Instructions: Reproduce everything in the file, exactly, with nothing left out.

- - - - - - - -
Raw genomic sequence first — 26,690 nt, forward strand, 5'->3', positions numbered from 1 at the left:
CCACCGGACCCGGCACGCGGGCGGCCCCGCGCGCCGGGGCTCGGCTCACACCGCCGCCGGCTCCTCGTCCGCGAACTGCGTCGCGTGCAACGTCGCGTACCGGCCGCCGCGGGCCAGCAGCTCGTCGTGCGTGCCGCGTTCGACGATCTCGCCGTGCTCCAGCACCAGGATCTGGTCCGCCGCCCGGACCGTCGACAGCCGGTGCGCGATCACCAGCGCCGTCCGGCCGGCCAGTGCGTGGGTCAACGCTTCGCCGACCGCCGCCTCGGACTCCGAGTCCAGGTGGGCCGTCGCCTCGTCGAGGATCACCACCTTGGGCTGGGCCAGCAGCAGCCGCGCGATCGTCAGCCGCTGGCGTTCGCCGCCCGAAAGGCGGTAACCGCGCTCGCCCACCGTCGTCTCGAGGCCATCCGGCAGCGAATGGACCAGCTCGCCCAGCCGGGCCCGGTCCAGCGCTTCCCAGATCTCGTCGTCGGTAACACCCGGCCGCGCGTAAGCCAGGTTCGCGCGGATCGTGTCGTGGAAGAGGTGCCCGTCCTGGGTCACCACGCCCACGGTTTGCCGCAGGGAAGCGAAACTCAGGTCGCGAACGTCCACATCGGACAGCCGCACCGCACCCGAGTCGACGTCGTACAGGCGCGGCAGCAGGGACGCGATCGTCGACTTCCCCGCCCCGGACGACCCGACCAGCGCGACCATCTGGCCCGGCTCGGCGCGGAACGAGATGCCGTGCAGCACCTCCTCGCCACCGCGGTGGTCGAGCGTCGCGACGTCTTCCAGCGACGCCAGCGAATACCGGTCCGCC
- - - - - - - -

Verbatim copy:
Raw genomic sequence first — 26,690 nt, forward strand, 5'->3', positions numbered from 1 at the left:
CCACCGGACCCGGCACGCGGGCGGCCCCGCGCGCCGGGGCTCGGCTCACACCGCCGCCGGCTCCTCGTCCGCGAACTGCGTCGCGTGCAACGTCGCGTACCGGCCGCCGCGGGCCAGCAGCTCGTCGTGCGTGCCGCGTTCGACGATCTCGCCGTGCTCCAGCACCAGGATCTGGTCCGCCGCCCGGACCGTCGACAGCCGGTGCGCGATCACCAGCGCCGTCCGGCCGGCCAGTGCGTGGGTCAACGCTTCGCCGACCGCCGCCTCGGACTCCGAGTCCAGGTGGGCCGTCGCCTCGTCGAGGATCACCACCTTGGGCTGGGCCAGCAGCAGCCGCGCGATCGTCAGCCGCTGGCGTTCGCCGCCCGAAAGGCGGTAACCGCGCTCGCCCACCGTCGTCTCGAGGCCATCCGGCAGCGAATGGACCAGCTCGCCCAGCCGGGCCCGGTCCAGCGCTTCCCAGATCTCGTCGTCGGTAACACCCGGCCGCGCGTAAGCCAGGTTCGCGCGGATCGTGTCGTGGAAGAGGTGCCCGTCCTGGGTCACCACGCCCACGGTTTGCCGCAGGGAAGCGAAACTCAGGTCGCGAACGTCCACATCGGACAGCCGCACCGCACCCGAGTCGACGTCGTACAGGCGCGGCAGCAGGGACGCGATCGTCGACTTCCCCGCCCCGGACGACCCGACCAGCGCGACCATCTGGCCCGGCTCGGCGCGGAACGAGATGCCGTGCAGCACCTCCTCGCCACCGCGGTGGTCGAGCGTCGCGACGTCTTCCAGCGACGCCAGCGAATACCGGTCCGCC